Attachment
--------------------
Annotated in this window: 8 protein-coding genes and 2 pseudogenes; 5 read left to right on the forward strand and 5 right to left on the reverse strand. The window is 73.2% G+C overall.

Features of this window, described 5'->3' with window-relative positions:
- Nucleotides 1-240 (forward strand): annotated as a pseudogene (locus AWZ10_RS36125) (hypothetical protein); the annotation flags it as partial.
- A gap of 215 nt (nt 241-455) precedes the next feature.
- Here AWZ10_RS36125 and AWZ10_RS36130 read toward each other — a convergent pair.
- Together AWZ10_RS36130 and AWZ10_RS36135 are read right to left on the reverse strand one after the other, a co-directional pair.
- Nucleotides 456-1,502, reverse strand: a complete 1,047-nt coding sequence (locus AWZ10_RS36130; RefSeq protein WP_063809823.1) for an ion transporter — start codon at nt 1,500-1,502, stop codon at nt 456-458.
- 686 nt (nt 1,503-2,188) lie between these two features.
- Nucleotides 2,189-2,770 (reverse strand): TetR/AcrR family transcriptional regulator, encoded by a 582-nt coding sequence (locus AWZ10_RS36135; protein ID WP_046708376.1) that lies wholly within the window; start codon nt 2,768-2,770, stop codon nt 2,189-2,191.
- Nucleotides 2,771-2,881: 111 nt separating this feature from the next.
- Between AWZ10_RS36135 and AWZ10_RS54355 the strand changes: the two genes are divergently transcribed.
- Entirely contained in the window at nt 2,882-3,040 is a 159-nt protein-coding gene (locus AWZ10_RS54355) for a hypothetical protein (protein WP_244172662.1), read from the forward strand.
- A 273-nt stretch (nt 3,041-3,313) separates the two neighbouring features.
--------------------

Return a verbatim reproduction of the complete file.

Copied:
Annotated in this window: 8 protein-coding genes and 2 pseudogenes; 5 read left to right on the forward strand and 5 right to left on the reverse strand. The window is 73.2% G+C overall.

Features of this window, described 5'->3' with window-relative positions:
- Nucleotides 1-240 (forward strand): annotated as a pseudogene (locus AWZ10_RS36125) (hypothetical protein); the annotation flags it as partial.
- A gap of 215 nt (nt 241-455) precedes the next feature.
- Here AWZ10_RS36125 and AWZ10_RS36130 read toward each other — a convergent pair.
- Together AWZ10_RS36130 and AWZ10_RS36135 are read right to left on the reverse strand one after the other, a co-directional pair.
- Nucleotides 456-1,502, reverse strand: a complete 1,047-nt coding sequence (locus AWZ10_RS36130; RefSeq protein WP_063809823.1) for an ion transporter — start codon at nt 1,500-1,502, stop codon at nt 456-458.
- 686 nt (nt 1,503-2,188) lie between these two features.
- Nucleotides 2,189-2,770 (reverse strand): TetR/AcrR family transcriptional regulator, encoded by a 582-nt coding sequence (locus AWZ10_RS36135; protein ID WP_046708376.1) that lies wholly within the window; start codon nt 2,768-2,770, stop codon nt 2,189-2,191.
- Nucleotides 2,771-2,881: 111 nt separating this feature from the next.
- Between AWZ10_RS36135 and AWZ10_RS54355 the strand changes: the two genes are divergently transcribed.
- Entirely contained in the window at nt 2,882-3,040 is a 159-nt protein-coding gene (locus AWZ10_RS54355) for a hypothetical protein (protein WP_244172662.1), read from the forward strand.
- A 273-nt stretch (nt 3,041-3,313) separates the two neighbouring features.